Sirkap Jain Temple

A.G. Lone, an archaeologist who discovered BC-era lamps from a Jain temple in the area during 2004 and 2005 at Sirkap. Jain temples and tirtha (pilgrimage sites) are present throughout the Indian subcontinent, many of which were built several hundred years ago

Thursday, 12 April 2018

Waris Shah Mosque Malka Hans Pakpattan

The approximate location of this site is  30°25'27.91"N,  73°16'28.92"E

Waris Shah was born in Jandiala Sher Khan, Punjab, present-day Pakistan into a reputed Sayyid family and was a descendant of Sayyid Muhammad Al-Makki through his son Sayyid Badruddin.[His father's name was Gulsher Shah. Waris's parents are said to have died when he was young. Waris acknowledged himself as a disciple of an ustad from Kasur, namely Hafiz Ghulam Murtaza from whom he received his education. 

After completing education Waris moved to Malka Hans, a village twelve kilometres north of Pakpattan. Here he resided in a small room, adjacent to a historic mosque now called Masjid Waris Shah, until his death

 interior dome view

 front elevation
waris shah Hujra(room)

Wednesday, 11 April 2018

The oldest Stupa in Indian Sub-continent

One round Stupa is present at Sirkap. It is one of the oldest Stupas in the Indian-Subcontinent. It is assumed that this Stupa was uprooted and thrown to its present location by a strong earthquake in the 1st century AD. When the new city was built later, the Stupa was kept by building a protecting wall around it.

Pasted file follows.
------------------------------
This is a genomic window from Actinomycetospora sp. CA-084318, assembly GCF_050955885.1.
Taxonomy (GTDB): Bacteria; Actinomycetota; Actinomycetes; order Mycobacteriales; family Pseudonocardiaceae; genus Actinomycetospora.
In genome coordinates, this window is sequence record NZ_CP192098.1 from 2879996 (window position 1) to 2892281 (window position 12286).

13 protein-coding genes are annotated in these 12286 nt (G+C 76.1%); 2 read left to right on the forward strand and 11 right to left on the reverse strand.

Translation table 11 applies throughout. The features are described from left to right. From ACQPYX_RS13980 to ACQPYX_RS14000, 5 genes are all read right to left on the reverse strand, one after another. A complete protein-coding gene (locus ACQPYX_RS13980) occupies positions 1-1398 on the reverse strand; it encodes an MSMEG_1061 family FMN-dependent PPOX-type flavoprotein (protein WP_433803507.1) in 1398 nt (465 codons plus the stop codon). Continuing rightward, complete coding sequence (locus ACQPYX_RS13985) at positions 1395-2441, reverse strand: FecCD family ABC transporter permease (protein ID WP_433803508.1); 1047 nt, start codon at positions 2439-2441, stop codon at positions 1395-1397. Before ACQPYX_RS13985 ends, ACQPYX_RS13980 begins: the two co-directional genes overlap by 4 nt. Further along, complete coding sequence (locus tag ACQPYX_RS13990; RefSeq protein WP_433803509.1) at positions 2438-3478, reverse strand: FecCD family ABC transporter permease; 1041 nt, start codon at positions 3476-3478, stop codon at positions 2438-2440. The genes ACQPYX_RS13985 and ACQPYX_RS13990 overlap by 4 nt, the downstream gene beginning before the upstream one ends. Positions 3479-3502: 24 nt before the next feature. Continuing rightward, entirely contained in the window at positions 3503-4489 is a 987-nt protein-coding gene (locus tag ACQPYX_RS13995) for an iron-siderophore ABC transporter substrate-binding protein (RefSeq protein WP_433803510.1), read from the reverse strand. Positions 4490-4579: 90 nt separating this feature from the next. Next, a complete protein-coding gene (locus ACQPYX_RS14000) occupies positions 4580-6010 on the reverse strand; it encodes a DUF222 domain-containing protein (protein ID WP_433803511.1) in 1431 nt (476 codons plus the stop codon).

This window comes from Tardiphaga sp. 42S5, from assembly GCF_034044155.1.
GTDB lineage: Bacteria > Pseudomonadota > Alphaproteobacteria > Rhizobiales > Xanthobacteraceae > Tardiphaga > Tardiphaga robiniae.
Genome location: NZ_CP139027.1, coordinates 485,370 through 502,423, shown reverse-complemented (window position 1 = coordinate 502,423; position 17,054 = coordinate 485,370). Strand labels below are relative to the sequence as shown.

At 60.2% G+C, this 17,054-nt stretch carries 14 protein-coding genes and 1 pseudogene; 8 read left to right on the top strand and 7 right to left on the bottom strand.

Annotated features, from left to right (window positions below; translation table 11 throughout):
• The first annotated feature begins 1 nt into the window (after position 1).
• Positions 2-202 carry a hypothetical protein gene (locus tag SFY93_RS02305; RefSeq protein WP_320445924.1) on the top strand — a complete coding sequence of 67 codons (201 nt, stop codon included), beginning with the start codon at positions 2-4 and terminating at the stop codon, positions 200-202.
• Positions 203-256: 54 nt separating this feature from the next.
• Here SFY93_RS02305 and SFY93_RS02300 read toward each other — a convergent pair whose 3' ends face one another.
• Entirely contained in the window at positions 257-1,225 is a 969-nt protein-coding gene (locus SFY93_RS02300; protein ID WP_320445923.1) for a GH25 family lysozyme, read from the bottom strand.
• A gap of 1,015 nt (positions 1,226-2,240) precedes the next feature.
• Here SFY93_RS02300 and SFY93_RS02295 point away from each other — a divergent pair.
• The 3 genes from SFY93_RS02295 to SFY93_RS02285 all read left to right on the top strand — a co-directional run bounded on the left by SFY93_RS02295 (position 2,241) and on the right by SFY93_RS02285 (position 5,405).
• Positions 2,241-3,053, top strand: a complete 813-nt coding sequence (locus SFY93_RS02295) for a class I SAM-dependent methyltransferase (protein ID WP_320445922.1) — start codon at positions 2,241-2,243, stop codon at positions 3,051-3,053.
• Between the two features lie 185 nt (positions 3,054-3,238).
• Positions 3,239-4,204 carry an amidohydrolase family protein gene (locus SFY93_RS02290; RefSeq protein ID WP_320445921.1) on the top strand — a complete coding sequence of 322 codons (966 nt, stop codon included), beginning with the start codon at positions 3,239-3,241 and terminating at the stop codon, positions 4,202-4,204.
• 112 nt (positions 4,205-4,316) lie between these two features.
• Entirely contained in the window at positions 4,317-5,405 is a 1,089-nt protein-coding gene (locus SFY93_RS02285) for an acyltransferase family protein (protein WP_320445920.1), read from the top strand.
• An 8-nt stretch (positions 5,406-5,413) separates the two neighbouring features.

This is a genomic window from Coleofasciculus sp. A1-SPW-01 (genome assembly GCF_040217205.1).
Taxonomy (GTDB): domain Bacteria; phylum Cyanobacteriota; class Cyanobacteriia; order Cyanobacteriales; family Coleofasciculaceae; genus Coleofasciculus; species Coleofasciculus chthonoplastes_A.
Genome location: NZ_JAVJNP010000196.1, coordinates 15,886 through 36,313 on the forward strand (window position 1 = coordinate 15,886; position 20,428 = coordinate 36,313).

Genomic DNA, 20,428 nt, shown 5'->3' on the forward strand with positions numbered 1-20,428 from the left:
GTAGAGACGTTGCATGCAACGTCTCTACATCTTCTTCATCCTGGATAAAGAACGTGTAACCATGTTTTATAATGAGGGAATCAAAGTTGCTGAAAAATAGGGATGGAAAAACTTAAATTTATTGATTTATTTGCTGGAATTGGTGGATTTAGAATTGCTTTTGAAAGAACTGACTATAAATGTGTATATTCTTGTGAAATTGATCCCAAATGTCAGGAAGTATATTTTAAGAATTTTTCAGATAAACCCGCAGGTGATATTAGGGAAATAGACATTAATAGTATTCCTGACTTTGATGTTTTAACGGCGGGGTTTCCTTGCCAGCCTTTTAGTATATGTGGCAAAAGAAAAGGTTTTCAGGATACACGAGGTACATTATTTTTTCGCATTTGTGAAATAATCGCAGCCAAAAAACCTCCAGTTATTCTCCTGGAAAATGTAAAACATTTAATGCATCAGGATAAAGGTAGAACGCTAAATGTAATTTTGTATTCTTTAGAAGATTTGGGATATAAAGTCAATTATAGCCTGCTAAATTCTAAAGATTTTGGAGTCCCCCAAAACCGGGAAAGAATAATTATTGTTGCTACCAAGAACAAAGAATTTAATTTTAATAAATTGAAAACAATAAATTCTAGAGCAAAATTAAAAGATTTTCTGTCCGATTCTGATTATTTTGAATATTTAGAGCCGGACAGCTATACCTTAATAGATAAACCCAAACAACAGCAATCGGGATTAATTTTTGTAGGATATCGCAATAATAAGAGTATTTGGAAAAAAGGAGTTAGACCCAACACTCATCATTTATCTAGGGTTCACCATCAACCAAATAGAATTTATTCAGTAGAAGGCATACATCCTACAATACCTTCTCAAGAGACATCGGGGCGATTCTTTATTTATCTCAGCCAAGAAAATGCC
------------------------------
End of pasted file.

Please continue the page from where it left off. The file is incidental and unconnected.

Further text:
1st Century BC Grecian Style Stupa at Sirkap Taxila

The location of the site is 33.755711' N, 72.829391' E

A special Stupa at Taxila is from first century BCE having four Corinthian columns, a quintessential Grecian style of architecture – stand tall at the Sirkap.

There is no niche and stone carving present on front platform, which made it look different from neighboring double headed eagle Stupa.  In platform at corner and along the stairs fluted posts are present. This is common feature in Greek edifices.

Taxila being destroyed three times by earth quake, the super structure of this stupa supposed to be damaged badly after 1st A.D earth quake

The remnant of four columns on platform must have been designed to support super structure.  


Tuesday, 10 April 2018

Double-Headed Eagle Stupa at Sirkap Taxila

The location of the site is 33.756458' N, 72.829781' E 

The second city at Taxila is called Sirkap, which means "severed head" and is the name of a mythological demon that is said to have lived on this site. It devoured human flesh and was killed by the hero Rasalu. Sirkap was founded by the Bactrian king Demetrius, who conquered this region in the 180s BCE. The city was rebuilt by king Menander.